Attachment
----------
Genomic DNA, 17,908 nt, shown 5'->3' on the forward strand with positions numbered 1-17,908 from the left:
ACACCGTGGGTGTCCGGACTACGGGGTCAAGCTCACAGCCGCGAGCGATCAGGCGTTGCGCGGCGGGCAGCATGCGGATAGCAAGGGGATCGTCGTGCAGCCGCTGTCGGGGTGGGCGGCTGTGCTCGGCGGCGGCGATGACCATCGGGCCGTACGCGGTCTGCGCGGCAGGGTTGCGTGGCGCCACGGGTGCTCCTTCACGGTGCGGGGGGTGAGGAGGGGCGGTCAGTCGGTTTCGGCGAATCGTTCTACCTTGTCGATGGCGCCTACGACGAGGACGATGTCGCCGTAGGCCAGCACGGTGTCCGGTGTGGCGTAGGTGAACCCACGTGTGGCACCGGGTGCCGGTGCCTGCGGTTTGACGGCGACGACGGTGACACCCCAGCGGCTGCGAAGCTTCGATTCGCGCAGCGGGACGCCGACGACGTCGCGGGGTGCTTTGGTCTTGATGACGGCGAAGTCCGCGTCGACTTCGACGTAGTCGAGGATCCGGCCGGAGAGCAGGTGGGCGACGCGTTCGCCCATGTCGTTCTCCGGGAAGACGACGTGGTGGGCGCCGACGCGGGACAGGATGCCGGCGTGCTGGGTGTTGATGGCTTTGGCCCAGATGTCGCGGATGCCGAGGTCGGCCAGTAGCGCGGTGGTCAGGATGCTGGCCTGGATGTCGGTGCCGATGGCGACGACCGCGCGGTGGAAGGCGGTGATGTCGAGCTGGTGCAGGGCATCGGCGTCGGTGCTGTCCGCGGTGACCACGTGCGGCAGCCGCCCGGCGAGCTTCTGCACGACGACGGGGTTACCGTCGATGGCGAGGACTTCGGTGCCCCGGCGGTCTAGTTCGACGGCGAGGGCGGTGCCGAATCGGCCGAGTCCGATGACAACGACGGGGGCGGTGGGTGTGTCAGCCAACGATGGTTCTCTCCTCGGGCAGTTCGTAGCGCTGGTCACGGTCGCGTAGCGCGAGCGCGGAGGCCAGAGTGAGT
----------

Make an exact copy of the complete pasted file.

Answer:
Genomic DNA, 17,908 nt, shown 5'->3' on the forward strand with positions numbered 1-17,908 from the left:
ACACCGTGGGTGTCCGGACTACGGGGTCAAGCTCACAGCCGCGAGCGATCAGGCGTTGCGCGGCGGGCAGCATGCGGATAGCAAGGGGATCGTCGTGCAGCCGCTGTCGGGGTGGGCGGCTGTGCTCGGCGGCGGCGATGACCATCGGGCCGTACGCGGTCTGCGCGGCAGGGTTGCGTGGCGCCACGGGTGCTCCTTCACGGTGCGGGGGGTGAGGAGGGGCGGTCAGTCGGTTTCGGCGAATCGTTCTACCTTGTCGATGGCGCCTACGACGAGGACGATGTCGCCGTAGGCCAGCACGGTGTCCGGTGTGGCGTAGGTGAACCCACGTGTGGCACCGGGTGCCGGTGCCTGCGGTTTGACGGCGACGACGGTGACACCCCAGCGGCTGCGAAGCTTCGATTCGCGCAGCGGGACGCCGACGACGTCGCGGGGTGCTTTGGTCTTGATGACGGCGAAGTCCGCGTCGACTTCGACGTAGTCGAGGATCCGGCCGGAGAGCAGGTGGGCGACGCGTTCGCCCATGTCGTTCTCCGGGAAGACGACGTGGTGGGCGCCGACGCGGGACAGGATGCCGGCGTGCTGGGTGTTGATGGCTTTGGCCCAGATGTCGCGGATGCCGAGGTCGGCCAGTAGCGCGGTGGTCAGGATGCTGGCCTGGATGTCGGTGCCGATGGCGACGACCGCGCGGTGGAAGGCGGTGATGTCGAGCTGGTGCAGGGCATCGGCGTCGGTGCTGTCCGCGGTGACCACGTGCGGCAGCCGCCCGGCGAGCTTCTGCACGACGACGGGGTTACCGTCGATGGCGAGGACTTCGGTGCCCCGGCGGTCTAGTTCGACGGCGAGGGCGGTGCCGAATCGGCCGAGTCCGATGACAACGACGGGGGCGGTGGGTGTGTCAGCCAACGATGGTTCTCTCCTCGGGCAGTTCGTAGCGCTGGTCACGGTCGCGTAGCGCGAGCGCGGAGGCCAGAGTGAGT